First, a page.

This is the final part in the What is emotion? series. In What is emotion? (part 1) – 4 Affective states we discussed the different affective states of emotion. In What is emotion? (part 2) – 3 Perspectives on Emotion we saw that in the last 100 years psychologists have offered a variety of definitions of emotion, each focusing on different manifestations or components of the emotion.
There seems to be no empirical solution to the debate on which manifestation is sufficient or necessary to define emotions. At present, the psychologists most favoured solution is to say that emotions are best treated as a multifaceted phenomenon consisting of several components (1, 2). These components, i.e. behavioural reactions, expressive reactions, physiological reactions and subjective feelings, are discussed below.
1. Behavioural reaction
Behavioural reaction (e.g. running, or seeking contact) is the action or behaviour one engages in when experiencing an emotion. Emotions initiate behaviour in the form of action tendencies such as approach, inaction, avoidance and attack (3). Fear makes one want to run; love makes one want to approach or caress, and so on. Frijda (4) proposed that actions like “crying out, mama! when faced by danger, uttering insults when being slighted, or constantly thinking of the other person when seriously in love,” are also examples of emotional action tendencies.
2. Expressive reaction
Expressive reaction (e.g. smiling or frowning) is the facial, vocal and postural expression that accompanies the emotion. Each emotion is associated with a particular pattern of expressions (5). For example, anger comes with a fixed stare, contracted eyebrows, compressed lips, vigorous and brisk movements and, usually, a raised voice, almost shouting (6, 7).
3. Physiological reaction
Physiological reaction (activation or arousal, e.g. increases in heart rate) is the change in activity in the autonomic nervous system which accompanies emotions. Emotions show a variety of physiological manifestations, such as pupil dilatation and sweat production.
4. Subjective feeling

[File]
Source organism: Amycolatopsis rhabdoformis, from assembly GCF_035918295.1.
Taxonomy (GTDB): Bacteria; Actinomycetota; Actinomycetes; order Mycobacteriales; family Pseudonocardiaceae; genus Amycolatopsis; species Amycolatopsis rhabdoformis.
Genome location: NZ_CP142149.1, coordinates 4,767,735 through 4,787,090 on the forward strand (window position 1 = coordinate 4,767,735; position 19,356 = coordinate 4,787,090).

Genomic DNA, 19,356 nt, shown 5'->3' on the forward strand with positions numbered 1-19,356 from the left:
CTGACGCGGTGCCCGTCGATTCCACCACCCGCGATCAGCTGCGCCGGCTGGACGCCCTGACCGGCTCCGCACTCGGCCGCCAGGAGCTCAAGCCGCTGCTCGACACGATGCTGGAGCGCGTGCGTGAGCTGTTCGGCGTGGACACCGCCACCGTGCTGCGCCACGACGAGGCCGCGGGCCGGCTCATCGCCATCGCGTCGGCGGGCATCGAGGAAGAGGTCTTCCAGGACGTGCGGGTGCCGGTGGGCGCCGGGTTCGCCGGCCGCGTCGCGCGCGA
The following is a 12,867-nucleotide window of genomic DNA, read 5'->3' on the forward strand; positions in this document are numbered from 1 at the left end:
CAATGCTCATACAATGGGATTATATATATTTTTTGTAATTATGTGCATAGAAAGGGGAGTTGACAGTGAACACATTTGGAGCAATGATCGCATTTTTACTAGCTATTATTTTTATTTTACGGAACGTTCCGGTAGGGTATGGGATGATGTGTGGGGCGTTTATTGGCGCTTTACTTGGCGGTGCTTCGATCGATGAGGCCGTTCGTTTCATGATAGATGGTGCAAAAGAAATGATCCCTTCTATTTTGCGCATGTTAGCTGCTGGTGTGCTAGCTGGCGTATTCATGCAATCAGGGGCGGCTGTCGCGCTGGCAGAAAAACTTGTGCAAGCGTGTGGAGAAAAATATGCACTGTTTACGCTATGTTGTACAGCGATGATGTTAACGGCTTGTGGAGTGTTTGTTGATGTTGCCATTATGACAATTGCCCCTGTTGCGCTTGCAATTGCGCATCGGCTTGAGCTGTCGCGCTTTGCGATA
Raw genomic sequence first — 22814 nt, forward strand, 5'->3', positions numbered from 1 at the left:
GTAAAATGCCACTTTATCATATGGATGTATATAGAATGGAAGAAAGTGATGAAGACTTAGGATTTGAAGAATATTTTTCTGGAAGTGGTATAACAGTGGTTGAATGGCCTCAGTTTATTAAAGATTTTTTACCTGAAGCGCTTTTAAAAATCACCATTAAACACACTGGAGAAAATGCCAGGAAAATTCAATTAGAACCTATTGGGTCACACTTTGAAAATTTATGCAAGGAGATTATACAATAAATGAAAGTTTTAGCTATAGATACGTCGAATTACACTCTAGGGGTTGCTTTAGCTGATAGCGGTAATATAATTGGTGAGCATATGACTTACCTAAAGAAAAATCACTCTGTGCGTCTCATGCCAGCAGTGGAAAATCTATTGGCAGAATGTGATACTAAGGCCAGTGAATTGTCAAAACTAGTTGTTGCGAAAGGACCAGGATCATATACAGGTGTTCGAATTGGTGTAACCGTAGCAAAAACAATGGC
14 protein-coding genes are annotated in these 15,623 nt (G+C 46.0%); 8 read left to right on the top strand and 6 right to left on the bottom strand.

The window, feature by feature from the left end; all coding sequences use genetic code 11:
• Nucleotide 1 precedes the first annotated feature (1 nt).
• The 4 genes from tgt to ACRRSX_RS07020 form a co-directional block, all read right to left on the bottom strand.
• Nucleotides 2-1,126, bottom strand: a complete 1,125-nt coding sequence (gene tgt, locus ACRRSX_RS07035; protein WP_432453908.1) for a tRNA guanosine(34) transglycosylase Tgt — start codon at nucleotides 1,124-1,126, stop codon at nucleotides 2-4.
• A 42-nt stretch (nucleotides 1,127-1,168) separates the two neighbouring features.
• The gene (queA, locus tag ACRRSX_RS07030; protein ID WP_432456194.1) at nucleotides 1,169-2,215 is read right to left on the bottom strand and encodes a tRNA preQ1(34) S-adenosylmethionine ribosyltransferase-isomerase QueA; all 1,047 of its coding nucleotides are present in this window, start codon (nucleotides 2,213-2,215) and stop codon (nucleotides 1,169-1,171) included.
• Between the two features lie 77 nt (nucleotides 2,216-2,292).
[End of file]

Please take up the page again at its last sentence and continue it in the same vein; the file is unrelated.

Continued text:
Subjective feeling (e.g. feeling happy or feeling inspired) is the conscious awareness of the emotional state one is in, i.e. the subjective emotional experience. Each emotion involves a specific feeling which is a basic, irreducible kind of mental element (e.g. Titchener (8)). In his famous work, Frijda (9) states that “feelings form the core characteristic that differentiates affective from nonaffective experience.” Note that also in daily life, feeling is commonly seen as the essence of emotion (10).
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- LAZARUS, R.S., KANNER, A.D. & FOLKMAN, S. (1980) Emotions: A cognitive-phenomenological analysis.
- ARNOLD, M.B. (1960) Emotion & Personality Volume 1: Psychological Aspects.
- FRIJDA, N.H. (1986) The Emotions (Studies in Emotion and Social Interaction) (p. 70)
- EKMAN, P. (1994b) Strong evidence for universals in facial expressions: a reply to Russells mistaken critique.
- DARWIN, C. (1872) The Expression of the Emotions in Man and Animals.
- EKMAN, P. & FRIESEN, W.V. (1975) Unmasking the Face: A Guide to Recognizing Emotions From Facial Expressions.
- TITCHENER, E.B. (1908) Lectures on the Elementary Psychology of Feeling and Attention.
- FRIJDA, N.H. (1986) The Emotions (Studies in Emotion and Social Interaction) (p. 179)
- DALKVIST, J. & ROLLENHAGEN, C. (1989) Three aspects of emotion awareness: feeling, perceived bodily reaction and cognition.